Domestic violence in Florida is defined as assault or battery, aggravated assault or battery, sexual assault, sexual battery, stalking, aggravated stalking, kidnapping, false imprisonment, or any criminal offense resulting in physical injury or death, committed by a family or household member against another family or household member.
“Family or household member” refers to any of the following persons:
With the exception of parents who have a child in common, the persons must currently or previously have resided together in the same single dwelling unit in order to be considered a family or household member under Florida law. (Fla. Stat. § 741.28).
A defendant found guilty of a domestic violence offense must serve a minimum of one year on probation, during which time the defendant must attend a batterers’ intervention program. The court is required to impose the batterers’ intervention program as a condition of the defendant’s probation unless the court states on the record why it believes this program would not be appropriate.
Someone who is convicted of a domestic violence offense involving the intentional infliction of bodily harm to another person must serve a minimum of five days in the county jail, unless the defendant’s sentence includes a non-suspended period of incarceration in a state correctional facility. (Fla. Stat. §§ 741.281, 741.283).
Anyone who is the victim of domestic violence, or who has reasonable cause to believe that he or she is about to become one, may ask a court for protection, by filing a petition requesting a court order directed at the abuser. Having left a residence or household to avoid domestic violence won't affect this right.
Temporary injunctions: Fast, temporary help. The court should schedule a hearing for the earliest possible time. If the judge decides that there's an immediate and present danger of domestic violence, the judge can act issue an order directed at the abuser, called a temporary injunction, even if the abuser has not taken part in the hearing.
Contested hearings. Sometimes the respondent (the person from whom the petitioner seeks protection) participates in the hearing (or asks for a hearing after learning of a temporary injunction). After hearing from both sides, if the judge decides that the petitioner (the person seeking protection) is the victim of domestic violence or is in imminent danger of becoming one, the judge can issue an injunction.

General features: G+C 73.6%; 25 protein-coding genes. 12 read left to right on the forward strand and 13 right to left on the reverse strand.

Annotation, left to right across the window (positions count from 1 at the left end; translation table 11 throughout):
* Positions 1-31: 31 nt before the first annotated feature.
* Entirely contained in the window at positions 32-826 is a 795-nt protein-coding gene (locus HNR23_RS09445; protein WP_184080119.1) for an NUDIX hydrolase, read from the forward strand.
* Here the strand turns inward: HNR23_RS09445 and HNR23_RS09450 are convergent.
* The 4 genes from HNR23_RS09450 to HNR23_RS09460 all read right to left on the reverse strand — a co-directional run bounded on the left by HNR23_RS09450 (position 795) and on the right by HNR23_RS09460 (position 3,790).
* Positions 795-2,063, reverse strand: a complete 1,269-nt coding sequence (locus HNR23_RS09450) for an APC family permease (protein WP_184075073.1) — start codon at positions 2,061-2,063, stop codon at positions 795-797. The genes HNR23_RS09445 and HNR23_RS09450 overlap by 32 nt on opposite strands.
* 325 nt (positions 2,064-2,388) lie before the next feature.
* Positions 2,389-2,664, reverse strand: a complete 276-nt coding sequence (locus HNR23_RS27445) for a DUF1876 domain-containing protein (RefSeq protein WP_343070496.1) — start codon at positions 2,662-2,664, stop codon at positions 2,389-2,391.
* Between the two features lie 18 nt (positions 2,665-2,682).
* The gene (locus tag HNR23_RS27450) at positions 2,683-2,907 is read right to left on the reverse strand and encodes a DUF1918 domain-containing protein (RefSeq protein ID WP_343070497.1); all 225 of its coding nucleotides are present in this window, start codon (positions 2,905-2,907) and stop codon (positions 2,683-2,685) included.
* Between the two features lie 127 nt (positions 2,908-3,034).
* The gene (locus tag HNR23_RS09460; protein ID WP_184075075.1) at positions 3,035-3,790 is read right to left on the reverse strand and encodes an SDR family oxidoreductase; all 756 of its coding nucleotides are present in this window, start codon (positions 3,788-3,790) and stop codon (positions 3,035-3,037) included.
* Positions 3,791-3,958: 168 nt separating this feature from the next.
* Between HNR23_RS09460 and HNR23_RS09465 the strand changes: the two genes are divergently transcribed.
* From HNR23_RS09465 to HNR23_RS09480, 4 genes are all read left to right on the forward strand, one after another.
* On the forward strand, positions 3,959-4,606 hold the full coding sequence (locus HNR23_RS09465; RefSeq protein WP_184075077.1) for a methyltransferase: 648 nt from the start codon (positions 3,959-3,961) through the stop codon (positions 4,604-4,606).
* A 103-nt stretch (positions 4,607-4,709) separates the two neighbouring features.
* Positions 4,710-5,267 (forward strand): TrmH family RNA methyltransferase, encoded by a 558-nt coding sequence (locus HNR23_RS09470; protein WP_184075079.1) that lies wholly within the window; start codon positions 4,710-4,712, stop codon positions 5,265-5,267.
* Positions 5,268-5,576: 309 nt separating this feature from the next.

If you are being abused by your partner, you can contact the National Domestic Abuse Hotline at 1-800-799-7233. When looking for help as a victim of abuse, remember to consider how private your computer, Internet, and phone use are. Consider whether there's anything you can and should do to prevent someone else from learning that you’re doing research or seeking help. Some victims, for instance, might use the same computer or device as the abuser or might have a phone plan that allows the abuser to see the calls they make and receive. Other kinds of technology, like home security cameras and GPS in phones and cars, can also allow for monitoring by the abuser.
And if you aren't eligible to get a domestic violence injunction (for instance, if you don't qualify as a member of your abuser's family or household), you may be able to get another kind of protective order in Florida, including an injunction against dating violence or stalking/cyberstalking, or a "risk protection order" (under Florida's red flag law) to remove firearms from someone at risk of gun violence.
Injunctions may contain the following provisions:
(Fla. Stat. § 741.30).
It is a misdemeanor in the first degree, punishable by up to a year in jail, to violate an injunction for protection from domestic violence by:
(Fla. Stat. §§ 741.31, 775.082).
A respondent who knowingly, willfully, maliciously, and repeatedly follows, harasses, or cyberstalks the petitioner after the issuance of an injunction commits the offense of aggravated stalking. Aggravated stalking is a felony in the third degree, punishable by up to five years in prison and a $5,000 fine. (Fla. Stat. §§ 784.048, 775.082, 775.083).
Florida law requires law enforcement officers investigating allegations of domestic violence to assist the victim in obtaining necessary medical treatment. Officers must also inform a victim that services are available through the domestic violence center. The victim must be provided a copy of the Legal Rights and Remedies Notice to Victims. The officer is required to complete a written report that includes documentation of any physical injuries observed by the officer, and the report must be filed with the law enforcement agency and a copy provided to the officer’s supervisor. If the officer decides not to make an arrest or to arrest two or more people, the report must contain the officer’s grounds for the decision.
An officer must attempt to determine which person is the primary aggressor in situations where multiple persons claim to be the victim of domestic violence. Florida statutory law expressly states a preference for arresting only the primary aggressor and not a person who acts in a reasonable manner in self-defense or in the defense of another family or household member from domestic violence. (Fla. Stat. § 741.29).
A conviction for a domestic violence offense in Florida can carry significant criminal penalties. Allegations of domestic violence can also subject you to an injunction that affects your parental rights as well as the disposition of shared property. If you are charged with a domestic violence offense or are accused of domestic violence in a petition for an injunction, an experienced lawyer can provide invaluable guidance. A lawyer will protect your rights and work towards a successful resolution of your case. If your case proceeds to trial, a skilled lawyer will contest the prosecutor’s case while advocating for your acquittal.